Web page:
Trump and 'The Purloined Letter'
Donald Trump Jr was approached last summer by a publicist, Rob Goldstone, acting on behalf of a Russian lawyer, Natalia Veselnitskaya, who offered the Trump campaign ‘very high level and sensitive information’ about Hillary Clinton’s dealings with Russia. The response by Donald Jr was not high-minded: ‘If it’s what you say, I love it.’ Apparently the offer of information turned out to be an empty pretext. The instigator of the meeting was a pop musician, Emin Agalarov, the son of a businessman, Aras Agalarov – a name that also came up in the ‘dodgy dossier’ on Trump collected by the ex-MI6 agent Christopher Steele. Trump Senior had taken money from Agalarov, and in return provided Miss Universe contestants for use in a music video by Emin. American billionaires and Russian oligarchs may be supposed to share an elective affinity. They are members of an international tribe, and snap their fingers at sovereignties.
How does the mass of circumstantial evidence now add up? Steele’s dossier claimed that leaks from the Democratic National Committee were made with the knowledge and consent of the Trump campaign. In August, Trump’s associate Roger Stone predicted the release by Wikileaks of emails from Clinton’s adviser John Podesta – ‘it will soon be Podesta’s time in the barrel’ – and the assurance proved to be justified. More arresting, as one thinks back on it, was the assertion by Trump himself when questioned at a press briefing on 27 July about the troubled security of the DNC. He refused to pull a long face: ‘Russia, if you’re listening, I hope you’re able to find the 30,000 emails that are missing’ (from Clinton’s private server). He was joking of course. Or was he signalling? That July ‘hope’ could have been a legible instruction to real collaborators, following the plot of Poe’s story ‘The Purloined Letter’. The master thief casually deposits his prize on a surface so conspicuous nobody would look for it there.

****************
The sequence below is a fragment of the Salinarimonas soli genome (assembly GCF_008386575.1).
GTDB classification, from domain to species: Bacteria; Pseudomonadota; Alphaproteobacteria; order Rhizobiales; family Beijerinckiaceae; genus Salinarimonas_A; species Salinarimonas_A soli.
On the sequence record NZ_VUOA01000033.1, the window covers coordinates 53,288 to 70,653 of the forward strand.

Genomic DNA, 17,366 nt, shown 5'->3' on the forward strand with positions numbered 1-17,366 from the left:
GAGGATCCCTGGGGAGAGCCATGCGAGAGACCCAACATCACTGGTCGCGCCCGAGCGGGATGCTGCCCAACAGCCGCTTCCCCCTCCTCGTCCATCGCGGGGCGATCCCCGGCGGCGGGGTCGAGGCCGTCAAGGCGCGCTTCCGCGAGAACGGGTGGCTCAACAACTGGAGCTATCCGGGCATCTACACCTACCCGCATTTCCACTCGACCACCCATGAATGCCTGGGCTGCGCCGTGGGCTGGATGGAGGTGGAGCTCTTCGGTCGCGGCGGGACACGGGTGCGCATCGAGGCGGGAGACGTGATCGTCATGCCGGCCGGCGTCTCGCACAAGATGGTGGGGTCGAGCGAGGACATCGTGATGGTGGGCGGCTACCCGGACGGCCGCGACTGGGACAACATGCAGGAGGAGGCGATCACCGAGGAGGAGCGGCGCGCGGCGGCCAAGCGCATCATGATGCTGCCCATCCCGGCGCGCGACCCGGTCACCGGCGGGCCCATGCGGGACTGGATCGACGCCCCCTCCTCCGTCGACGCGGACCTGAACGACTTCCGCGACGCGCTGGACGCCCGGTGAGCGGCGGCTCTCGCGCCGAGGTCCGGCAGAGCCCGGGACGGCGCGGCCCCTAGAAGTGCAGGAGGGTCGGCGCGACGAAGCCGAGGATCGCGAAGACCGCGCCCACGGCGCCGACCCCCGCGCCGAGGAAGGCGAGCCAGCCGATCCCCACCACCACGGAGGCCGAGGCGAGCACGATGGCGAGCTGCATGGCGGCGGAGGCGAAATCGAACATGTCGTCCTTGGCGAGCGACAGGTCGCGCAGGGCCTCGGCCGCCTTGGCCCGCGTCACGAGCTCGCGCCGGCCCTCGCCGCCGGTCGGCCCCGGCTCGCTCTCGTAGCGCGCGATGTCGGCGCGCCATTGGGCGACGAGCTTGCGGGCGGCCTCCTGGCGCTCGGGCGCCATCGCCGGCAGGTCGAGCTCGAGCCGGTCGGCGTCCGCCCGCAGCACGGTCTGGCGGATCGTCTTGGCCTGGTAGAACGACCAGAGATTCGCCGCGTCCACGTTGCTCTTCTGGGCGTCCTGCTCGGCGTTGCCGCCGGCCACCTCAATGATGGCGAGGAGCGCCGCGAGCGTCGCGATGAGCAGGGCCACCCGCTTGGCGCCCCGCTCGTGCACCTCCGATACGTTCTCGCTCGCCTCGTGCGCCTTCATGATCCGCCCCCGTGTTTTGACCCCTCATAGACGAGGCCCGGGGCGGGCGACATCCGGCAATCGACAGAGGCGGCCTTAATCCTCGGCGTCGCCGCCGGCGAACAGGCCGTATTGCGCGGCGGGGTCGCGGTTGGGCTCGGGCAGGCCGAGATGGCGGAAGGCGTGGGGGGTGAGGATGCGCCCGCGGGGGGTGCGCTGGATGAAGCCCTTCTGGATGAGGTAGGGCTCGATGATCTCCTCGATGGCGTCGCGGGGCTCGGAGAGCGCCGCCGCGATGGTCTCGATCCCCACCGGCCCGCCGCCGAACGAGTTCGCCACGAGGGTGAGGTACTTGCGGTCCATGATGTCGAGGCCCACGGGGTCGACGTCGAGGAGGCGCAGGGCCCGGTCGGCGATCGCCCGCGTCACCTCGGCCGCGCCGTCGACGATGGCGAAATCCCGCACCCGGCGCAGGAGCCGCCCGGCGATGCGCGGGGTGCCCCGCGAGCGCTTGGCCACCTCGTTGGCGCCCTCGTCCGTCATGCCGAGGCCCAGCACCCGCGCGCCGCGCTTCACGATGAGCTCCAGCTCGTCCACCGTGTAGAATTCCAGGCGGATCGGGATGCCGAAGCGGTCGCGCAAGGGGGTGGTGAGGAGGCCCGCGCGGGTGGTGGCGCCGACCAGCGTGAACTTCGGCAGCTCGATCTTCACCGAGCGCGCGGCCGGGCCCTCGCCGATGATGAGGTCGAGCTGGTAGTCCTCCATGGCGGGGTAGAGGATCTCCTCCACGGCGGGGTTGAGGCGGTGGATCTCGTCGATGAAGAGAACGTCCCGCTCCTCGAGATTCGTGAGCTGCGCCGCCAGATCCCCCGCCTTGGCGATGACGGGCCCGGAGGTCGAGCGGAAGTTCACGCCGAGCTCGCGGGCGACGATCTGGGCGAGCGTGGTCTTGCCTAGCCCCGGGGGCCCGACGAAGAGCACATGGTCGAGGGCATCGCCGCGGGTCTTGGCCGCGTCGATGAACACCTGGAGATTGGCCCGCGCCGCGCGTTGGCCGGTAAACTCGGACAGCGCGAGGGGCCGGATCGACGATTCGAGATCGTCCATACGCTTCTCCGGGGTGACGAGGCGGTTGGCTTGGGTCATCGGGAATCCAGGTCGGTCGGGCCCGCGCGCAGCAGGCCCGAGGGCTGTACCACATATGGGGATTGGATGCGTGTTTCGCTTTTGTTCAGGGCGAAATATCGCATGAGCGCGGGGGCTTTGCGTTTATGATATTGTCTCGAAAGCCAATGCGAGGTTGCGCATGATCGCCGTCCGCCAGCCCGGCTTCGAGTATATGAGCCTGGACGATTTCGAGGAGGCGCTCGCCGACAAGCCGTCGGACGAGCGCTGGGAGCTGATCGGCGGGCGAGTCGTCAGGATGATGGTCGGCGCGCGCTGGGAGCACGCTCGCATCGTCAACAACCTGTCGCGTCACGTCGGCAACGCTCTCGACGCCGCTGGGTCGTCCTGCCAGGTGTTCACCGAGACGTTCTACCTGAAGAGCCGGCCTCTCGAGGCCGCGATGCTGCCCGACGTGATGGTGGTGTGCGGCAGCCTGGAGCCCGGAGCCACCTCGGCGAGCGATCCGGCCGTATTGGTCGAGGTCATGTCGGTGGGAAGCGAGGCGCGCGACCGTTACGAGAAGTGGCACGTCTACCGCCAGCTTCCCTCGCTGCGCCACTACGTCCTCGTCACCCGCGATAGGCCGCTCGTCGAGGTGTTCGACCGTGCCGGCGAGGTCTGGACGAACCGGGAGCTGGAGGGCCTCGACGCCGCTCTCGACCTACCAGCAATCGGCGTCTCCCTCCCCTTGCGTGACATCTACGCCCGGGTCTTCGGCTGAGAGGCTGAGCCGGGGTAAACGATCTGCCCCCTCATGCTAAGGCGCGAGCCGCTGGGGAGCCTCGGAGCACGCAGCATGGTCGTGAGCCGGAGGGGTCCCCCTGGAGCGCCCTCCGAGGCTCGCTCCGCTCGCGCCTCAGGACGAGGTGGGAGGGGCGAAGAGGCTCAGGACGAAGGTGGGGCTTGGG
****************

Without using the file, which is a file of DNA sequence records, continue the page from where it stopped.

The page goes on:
The email from Donald Jr may be only the latest candidate for ‘the smoking gun’ or the ‘fire where there’s smoke’ – pet clichés that jostle for priority in the 24/7 news captions – but it leaves no doubt that the morale of the Trump campaign was such as to permit collaboration with Russians against American citizens and institutions. And yet, even if materials on Clinton were received directly and used, it isn’t clear this would have violated the law. Like the contacts with Iran by the Reagan campaign in 1980, or with South Vietnam by associates of Nixon in 1968, the Trump-Russia connection is shocking mostly as an instance of shabby intrigue for political gain. Three Republican presidential campaigns have acted on the belief that winning an election was really worth that much. The non-stop fever pitch of the establishment press would seem less misjudged if Trump were the anomaly they take him to be.
Mainstream media are using their peck of Trump a day to keep ratings high while making it impossible for him to govern: just the thing Fox did for 16 years to Bill Clinton and Obama. The retaliation is symmetrical and warranted, but it does nothing to advance the cause of a political opposition. The Democrats, still looking to retrieve the stolen election but uncertain what opening to pursue, seem almost united in pushing for confrontation with Russia; guided, in this, by the unvaried diet of the media and the mythology of the Cold War – an epoch whose non-mythological terrors few of them experienced as adults. By keeping Trump in the news as both enemy and a source of scandal, they prevent their own fresh talents from ever appearing on the front page. Well advised as they may be about Russia’s intervention and Trump’s depravity, they are looking for a police-detective solution to a political problem.